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Why does Intel sell compilers?

January 5th, 2010 No comments

Intel is a commercial company and the obvious answer to the question of why it sells compilers is: to make money. Does a company that makes billions of dollars in profits really have any interest in making a few million, I’m guessing, from selling compilers? Of course not, Intel’s interest in compilers is as a means of helping them sell more hardware.

How can a compiler be used to increase computer hardware sales? One possibility is improved performance and another is customer perception of improved performance. My company’s first product was a code optimizer and I was always surprised by the number of customers who bought the product without ever performing any before/after timing benchmarks; I learned that engineers are seduced by the image of performance and only a few are ever forced to get involved in measuring it (having been backed into a corner because what they currently have is not good enough).

Intel are not the only company selling x86 chips, AMD and VIA have their own Intel compatible x86 chips. Intel compatible? Doesn’t that mean that programs compiled using the Intel compiler will execute just as quickly on the equivalent chip sold by competitors? Technically the answer is no, but the performance differences are likely to be small in most cases. However, I’m sure there are many developers who have been seduced by Intel’s marketing machine into believing that they need to purchase x86 chips from Intel to make sure they receive this ‘worthwhile’ benefit.

Where do manufacturer performance differences, for the same sequence of instructions, come from? They are caused by the often substantial internal architectural difference between the processors sold by different manufacturers, also Intel and its competitors are continually introducing new processor architectures and processors from the same company will have differences performance characteristics. It is possible for an optimizer to make use of information on different processor characteristics to tune the machine code generated for a particular high-level language construct, with the developer selecting the desired optimization target processor via compiler switches.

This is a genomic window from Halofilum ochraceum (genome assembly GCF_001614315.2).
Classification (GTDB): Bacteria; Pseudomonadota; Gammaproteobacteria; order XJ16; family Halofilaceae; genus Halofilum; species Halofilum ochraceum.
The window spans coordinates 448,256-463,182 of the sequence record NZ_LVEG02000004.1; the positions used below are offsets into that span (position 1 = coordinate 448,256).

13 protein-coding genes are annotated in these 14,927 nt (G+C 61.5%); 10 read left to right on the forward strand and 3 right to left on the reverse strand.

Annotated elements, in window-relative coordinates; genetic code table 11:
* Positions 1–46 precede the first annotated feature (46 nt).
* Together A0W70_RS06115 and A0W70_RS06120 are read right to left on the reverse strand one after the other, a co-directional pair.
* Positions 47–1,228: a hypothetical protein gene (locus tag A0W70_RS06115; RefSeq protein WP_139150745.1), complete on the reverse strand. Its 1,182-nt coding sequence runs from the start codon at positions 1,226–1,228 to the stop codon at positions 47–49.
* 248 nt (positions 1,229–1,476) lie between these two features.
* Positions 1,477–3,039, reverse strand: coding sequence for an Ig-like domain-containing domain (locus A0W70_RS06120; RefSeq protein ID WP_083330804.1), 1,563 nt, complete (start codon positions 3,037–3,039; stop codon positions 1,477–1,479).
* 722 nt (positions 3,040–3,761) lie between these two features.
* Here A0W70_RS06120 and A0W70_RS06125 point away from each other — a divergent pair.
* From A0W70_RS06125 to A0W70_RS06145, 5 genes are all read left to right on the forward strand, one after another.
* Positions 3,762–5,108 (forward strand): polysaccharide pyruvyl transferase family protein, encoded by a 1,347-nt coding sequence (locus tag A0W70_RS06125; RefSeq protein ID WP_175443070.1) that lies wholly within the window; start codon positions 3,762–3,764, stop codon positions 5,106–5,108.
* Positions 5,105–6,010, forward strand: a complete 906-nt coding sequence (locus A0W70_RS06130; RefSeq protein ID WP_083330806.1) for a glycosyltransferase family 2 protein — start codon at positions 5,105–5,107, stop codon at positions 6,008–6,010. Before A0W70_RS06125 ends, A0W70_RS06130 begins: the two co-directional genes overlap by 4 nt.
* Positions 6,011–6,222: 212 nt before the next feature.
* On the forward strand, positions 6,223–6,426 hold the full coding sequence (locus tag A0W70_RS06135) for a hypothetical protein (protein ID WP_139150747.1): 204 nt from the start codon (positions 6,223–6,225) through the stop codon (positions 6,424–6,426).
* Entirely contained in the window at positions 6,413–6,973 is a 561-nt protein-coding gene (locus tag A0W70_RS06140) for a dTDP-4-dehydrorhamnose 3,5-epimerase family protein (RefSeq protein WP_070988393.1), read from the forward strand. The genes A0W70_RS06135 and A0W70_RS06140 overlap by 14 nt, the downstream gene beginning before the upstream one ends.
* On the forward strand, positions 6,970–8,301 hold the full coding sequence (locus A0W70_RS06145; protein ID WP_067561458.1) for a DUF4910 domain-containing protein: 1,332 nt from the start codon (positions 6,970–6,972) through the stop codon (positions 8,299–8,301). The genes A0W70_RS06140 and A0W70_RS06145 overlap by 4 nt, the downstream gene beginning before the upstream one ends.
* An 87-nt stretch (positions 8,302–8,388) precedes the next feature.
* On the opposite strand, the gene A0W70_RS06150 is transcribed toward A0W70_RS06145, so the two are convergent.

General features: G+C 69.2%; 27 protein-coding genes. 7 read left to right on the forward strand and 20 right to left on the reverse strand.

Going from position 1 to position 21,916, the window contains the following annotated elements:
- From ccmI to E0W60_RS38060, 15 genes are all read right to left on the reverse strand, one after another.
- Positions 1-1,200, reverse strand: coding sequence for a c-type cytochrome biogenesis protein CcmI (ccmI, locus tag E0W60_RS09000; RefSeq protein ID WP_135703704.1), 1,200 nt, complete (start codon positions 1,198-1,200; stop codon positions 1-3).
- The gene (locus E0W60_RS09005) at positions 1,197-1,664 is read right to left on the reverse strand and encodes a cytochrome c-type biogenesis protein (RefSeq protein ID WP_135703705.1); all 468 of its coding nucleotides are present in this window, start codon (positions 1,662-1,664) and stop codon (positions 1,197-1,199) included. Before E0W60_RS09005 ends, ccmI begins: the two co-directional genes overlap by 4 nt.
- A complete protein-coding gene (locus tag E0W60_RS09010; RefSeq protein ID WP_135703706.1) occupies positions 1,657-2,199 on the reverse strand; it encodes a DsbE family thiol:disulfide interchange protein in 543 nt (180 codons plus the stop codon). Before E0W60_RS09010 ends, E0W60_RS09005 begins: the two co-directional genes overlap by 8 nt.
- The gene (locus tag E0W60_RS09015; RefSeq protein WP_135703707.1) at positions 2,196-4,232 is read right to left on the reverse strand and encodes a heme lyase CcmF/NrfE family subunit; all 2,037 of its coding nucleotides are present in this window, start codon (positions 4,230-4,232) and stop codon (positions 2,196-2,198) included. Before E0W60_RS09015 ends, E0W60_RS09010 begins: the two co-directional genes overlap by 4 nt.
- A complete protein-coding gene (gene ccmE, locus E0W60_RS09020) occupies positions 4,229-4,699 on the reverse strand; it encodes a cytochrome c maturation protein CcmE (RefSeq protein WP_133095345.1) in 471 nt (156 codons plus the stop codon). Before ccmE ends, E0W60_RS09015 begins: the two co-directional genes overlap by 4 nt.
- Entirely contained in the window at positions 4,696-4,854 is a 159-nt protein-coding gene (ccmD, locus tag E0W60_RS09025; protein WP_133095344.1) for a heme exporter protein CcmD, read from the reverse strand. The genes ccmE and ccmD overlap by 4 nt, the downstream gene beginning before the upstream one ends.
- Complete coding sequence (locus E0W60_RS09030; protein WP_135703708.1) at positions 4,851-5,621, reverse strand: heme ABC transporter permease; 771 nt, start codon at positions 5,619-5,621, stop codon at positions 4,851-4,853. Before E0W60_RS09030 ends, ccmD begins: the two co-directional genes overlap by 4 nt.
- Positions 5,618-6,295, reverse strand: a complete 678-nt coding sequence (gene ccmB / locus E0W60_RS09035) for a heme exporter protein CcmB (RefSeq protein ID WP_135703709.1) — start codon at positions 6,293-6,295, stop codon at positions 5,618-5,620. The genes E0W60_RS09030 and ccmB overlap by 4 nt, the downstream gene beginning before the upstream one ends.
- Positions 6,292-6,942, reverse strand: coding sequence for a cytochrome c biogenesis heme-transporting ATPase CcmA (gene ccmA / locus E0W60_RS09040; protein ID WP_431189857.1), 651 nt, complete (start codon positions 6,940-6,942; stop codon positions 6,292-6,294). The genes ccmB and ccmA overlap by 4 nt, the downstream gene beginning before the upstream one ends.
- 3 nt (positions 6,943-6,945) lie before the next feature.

Optimizing code for one particular processor architecture is a specialist market. But let’s not forget all those customers who will be seduced by the image of performance and ignore details such as their programs being executed on a wide variety of architectures.

The quality of a compiler’s runtime library can have a significant impact on a program’s performance. The x86 instruction set has grown over time and large performance gains can be had by a library function that adapts to the instructions available on the processor it is currently executing on. The CPUID instruction provides all of the necessary information.

As well as providing information on the kind of processor and its architectural features the CPUID instruction can return information about the claimed manufacturer of the chip (some manufacturers provide a mechanism that allows users to change the character sequence returned by this instruction).

The behavior of some of the functions in Intel’s runtime library depends on the
character sequence returned by the CPUID instruction, producing better performance for the sequence “GenuineIntel”. The US Federal Trade Commission have filed a complaint alleging that this is anti-competitive (more details) and requested that this manufacturer dependency be removed.

I think that removing this manufacturer dependency will have little impact on sales. Any Intel compiler user who is not targeting Intel chips and who is has a real interest in performance can patch the runtime library, the Supercomputer crowd will want to talk to the kind of sophisticated processor/compiler engineers that Intel makes available and for everybody else it is about the perception of performance. In fact Intel ought to agree to a ‘manufacturer free’ runtime library pronto before too many developers have their delusions shattered.